Monthly Archives: June 2015

Energy Explorers Bemoan Cost Of Labor Disputes In Argentina

BUENOS AIRES, May 19 (Reuters) – Labor disputes are on the rise in Argentina and costing foreign energy companies millions of dollars as they explore the country’s vast but barely-tapped Vaca Muerta shale oil and gas field, company officials said.


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Trade Unions are a powerful force in Argentina, Latin America’s No. 3 economy, where the frequency of industrial disputes are a deterrent to explorers already unsettled by President Cristina Fernandez’s heavy-handed trade and currency controls.

Argentina’s state-run energy company YPF estimates $200 billion is required over the next decade to exploit Vaca Muerta, which covers an area the size of Belgium, but so far foreign firms have made little more than foothold investments.

“In the last few years labor disputes have cost us in the region of $10 million, enough to drill a well,” Maximiliano Hardie, venture lead and operations manager at Shell Argentina, said at an industry conference in Buenos Aires.

“Between 2013 and 2014 the number of strike days, and therefore the amount of unproductive time, increased,” he said.

Years of under-investment in Argentina’s energy sector have left the South American country a net energy importer. Mired in a decade-long debt battle, the cash-strapped country needs the deep-pockets of energy companies like Chevron Corp, Royal Dutch Shell and Exxon Mobil.

Investor confidence is unlikely to improve before October’s presidential election. Fernandez is constitutionally barred from a third straight term and the three front-running aspirants all tout more investor-friendly policies.

Javier Iguacel, vice president of business development at Pluspetrol, told the conference an explorer’s survival depended on maximizing drilling time.

“And for this, changes are needed. We have to be working 365 days a year, 24 hours a day,” Iguacel said.

The next disruption, however, is likely to come in the next few weeks.

An official at Argentina’s main oil workers union, the Private Oil and Gas Union of Rio Negro, Neuquen and La Pampa, on Tuesday told Reuters that members would take part in a national strike that is expected to take place in early June.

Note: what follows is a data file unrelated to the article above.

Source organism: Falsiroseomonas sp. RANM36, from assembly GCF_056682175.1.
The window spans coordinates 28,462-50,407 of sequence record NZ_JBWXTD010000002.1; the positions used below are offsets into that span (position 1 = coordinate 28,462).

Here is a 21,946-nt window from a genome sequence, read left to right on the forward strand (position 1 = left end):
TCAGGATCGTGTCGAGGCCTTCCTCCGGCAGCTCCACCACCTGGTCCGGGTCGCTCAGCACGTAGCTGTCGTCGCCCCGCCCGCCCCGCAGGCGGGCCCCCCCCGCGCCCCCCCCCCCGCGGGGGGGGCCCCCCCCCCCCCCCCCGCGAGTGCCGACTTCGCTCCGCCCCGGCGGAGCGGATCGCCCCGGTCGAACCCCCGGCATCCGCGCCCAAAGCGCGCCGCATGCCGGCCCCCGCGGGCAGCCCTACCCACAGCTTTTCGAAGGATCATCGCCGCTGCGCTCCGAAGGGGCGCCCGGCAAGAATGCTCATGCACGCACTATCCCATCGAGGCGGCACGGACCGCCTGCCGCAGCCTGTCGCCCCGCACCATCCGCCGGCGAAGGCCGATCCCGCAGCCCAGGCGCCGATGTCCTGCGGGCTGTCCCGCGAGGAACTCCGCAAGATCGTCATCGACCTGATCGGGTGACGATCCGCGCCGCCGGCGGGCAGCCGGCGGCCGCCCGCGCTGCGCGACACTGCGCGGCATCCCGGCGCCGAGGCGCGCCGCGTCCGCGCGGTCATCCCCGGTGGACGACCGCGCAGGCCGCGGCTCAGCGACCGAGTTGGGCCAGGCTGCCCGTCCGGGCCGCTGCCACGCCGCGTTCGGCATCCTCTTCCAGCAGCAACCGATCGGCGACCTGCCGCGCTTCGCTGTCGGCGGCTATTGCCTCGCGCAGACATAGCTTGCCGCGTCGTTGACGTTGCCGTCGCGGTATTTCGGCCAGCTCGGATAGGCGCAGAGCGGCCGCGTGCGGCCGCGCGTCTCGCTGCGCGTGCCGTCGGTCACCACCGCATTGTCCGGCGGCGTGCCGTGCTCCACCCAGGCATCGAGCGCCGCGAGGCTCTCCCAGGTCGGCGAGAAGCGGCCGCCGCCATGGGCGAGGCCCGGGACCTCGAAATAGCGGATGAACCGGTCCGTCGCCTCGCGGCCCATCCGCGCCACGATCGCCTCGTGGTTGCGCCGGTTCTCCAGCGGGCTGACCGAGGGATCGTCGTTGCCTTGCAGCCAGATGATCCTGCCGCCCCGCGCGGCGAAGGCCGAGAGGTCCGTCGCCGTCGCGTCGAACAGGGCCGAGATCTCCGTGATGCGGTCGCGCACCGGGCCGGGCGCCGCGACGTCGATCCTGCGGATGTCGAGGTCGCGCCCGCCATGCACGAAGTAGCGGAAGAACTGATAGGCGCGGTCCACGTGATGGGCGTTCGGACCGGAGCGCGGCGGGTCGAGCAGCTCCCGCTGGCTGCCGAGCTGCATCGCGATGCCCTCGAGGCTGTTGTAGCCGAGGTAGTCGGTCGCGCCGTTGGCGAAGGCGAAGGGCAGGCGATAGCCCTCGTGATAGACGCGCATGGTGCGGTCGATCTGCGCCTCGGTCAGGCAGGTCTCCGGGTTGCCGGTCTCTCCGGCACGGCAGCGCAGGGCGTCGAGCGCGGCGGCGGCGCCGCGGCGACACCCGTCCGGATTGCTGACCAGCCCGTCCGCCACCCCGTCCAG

The government is currently locked in lengthy negotiations with big business and unions over the size of salary increases in the face of one of the world’s highest inflation rates.

Oklahoma Set to Overturn Local Drilling Controls as Backlash Brews

OKLAHOMA CITY/WASHINGTON, May 20 (Reuters) – Facing a backlash over the side effects of its oil and gas boom, Oklahoma is poised to overturn an 80-year-old statute that allows cities and towns to ban drilling operations within their borders.


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The legislation, now being finalised, would help insulate energy companies from local movements that have grown in response to the rapid expansion of oil and gas drilling and a dramatic spike in earthquakes across the central state.

Oklahoma now sees 600 times more tremors than it did before 2008, a surge seismologists say is linked to vast amounts of wastewater injected into the ground as a result of drilling for oil and from hydraulic fracturing – a process to extract natural gas that is also known as fracking.

The bill was championed by energy companies, which contend that local interference in drilling practices would endanger the production bonanza that has boosted their profits and brought the United States within sight of energy independence.

Opponents say the bill severely restricts the right of local communities to protect themselves from the earthquakes and drilling operations that encroach on residential areas.